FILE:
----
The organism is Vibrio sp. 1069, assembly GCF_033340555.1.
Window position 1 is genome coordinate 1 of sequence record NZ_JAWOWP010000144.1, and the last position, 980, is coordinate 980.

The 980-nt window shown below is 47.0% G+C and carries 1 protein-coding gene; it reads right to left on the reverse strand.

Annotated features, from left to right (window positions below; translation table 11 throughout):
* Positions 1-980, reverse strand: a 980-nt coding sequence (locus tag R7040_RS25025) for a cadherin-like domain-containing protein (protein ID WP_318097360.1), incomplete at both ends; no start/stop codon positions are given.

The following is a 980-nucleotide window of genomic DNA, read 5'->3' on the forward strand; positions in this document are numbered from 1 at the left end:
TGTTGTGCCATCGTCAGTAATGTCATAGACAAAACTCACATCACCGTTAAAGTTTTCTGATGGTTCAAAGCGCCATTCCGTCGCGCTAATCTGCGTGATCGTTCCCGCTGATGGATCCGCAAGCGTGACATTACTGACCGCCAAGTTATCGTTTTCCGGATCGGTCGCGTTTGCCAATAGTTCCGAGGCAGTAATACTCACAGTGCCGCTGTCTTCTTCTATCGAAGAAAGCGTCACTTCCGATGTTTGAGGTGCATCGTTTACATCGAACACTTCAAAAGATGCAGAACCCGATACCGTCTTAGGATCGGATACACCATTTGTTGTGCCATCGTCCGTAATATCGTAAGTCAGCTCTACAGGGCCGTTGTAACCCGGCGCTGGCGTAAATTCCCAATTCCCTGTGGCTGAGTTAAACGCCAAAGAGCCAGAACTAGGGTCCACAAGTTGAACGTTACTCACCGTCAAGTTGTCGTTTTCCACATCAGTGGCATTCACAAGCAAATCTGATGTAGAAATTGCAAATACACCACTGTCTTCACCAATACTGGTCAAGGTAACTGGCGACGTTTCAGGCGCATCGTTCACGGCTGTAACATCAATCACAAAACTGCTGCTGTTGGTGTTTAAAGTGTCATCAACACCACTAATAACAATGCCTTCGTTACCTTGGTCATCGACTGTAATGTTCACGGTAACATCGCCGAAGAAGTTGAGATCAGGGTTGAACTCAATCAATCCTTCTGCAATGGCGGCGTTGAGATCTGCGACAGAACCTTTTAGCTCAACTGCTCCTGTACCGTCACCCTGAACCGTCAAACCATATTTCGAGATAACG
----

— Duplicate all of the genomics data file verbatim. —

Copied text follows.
The organism is Vibrio sp. 1069, assembly GCF_033340555.1.
Window position 1 is genome coordinate 1 of sequence record NZ_JAWOWP010000144.1, and the last position, 980, is coordinate 980.

The 980-nt window shown below is 47.0% G+C and carries 1 protein-coding gene; it reads right to left on the reverse strand.

Annotated features, from left to right (window positions below; translation table 11 throughout):
* Positions 1-980, reverse strand: a 980-nt coding sequence (locus tag R7040_RS25025) for a cadherin-like domain-containing protein (protein ID WP_318097360.1), incomplete at both ends; no start/stop codon positions are given.

The following is a 980-nucleotide window of genomic DNA, read 5'->3' on the forward strand; positions in this document are numbered from 1 at the left end:
TGTTGTGCCATCGTCAGTAATGTCATAGACAAAACTCACATCACCGTTAAAGTTTTCTGATGGTTCAAAGCGCCATTCCGTCGCGCTAATCTGCGTGATCGTTCCCGCTGATGGATCCGCAAGCGTGACATTACTGACCGCCAAGTTATCGTTTTCCGGATCGGTCGCGTTTGCCAATAGTTCCGAGGCAGTAATACTCACAGTGCCGCTGTCTTCTTCTATCGAAGAAAGCGTCACTTCCGATGTTTGAGGTGCATCGTTTACATCGAACACTTCAAAAGATGCAGAACCCGATACCGTCTTAGGATCGGATACACCATTTGTTGTGCCATCGTCCGTAATATCGTAAGTCAGCTCTACAGGGCCGTTGTAACCCGGCGCTGGCGTAAATTCCCAATTCCCTGTGGCTGAGTTAAACGCCAAAGAGCCAGAACTAGGGTCCACAAGTTGAACGTTACTCACCGTCAAGTTGTCGTTTTCCACATCAGTGGCATTCACAAGCAAATCTGATGTAGAAATTGCAAATACACCACTGTCTTCACCAATACTGGTCAAGGTAACTGGCGACGTTTCAGGCGCATCGTTCACGGCTGTAACATCAATCACAAAACTGCTGCTGTTGGTGTTTAAAGTGTCATCAACACCACTAATAACAATGCCTTCGTTACCTTGGTCATCGACTGTAATGTTCACGGTAACATCGCCGAAGAAGTTGAGATCAGGGTTGAACTCAATCAATCCTTCTGCAATGGCGGCGTTGAGATCTGCGACAGAACCTTTTAGCTCAACTGCTCCTGTACCGTCACCCTGAACCGTCAAACCATATTTCGAGATAACG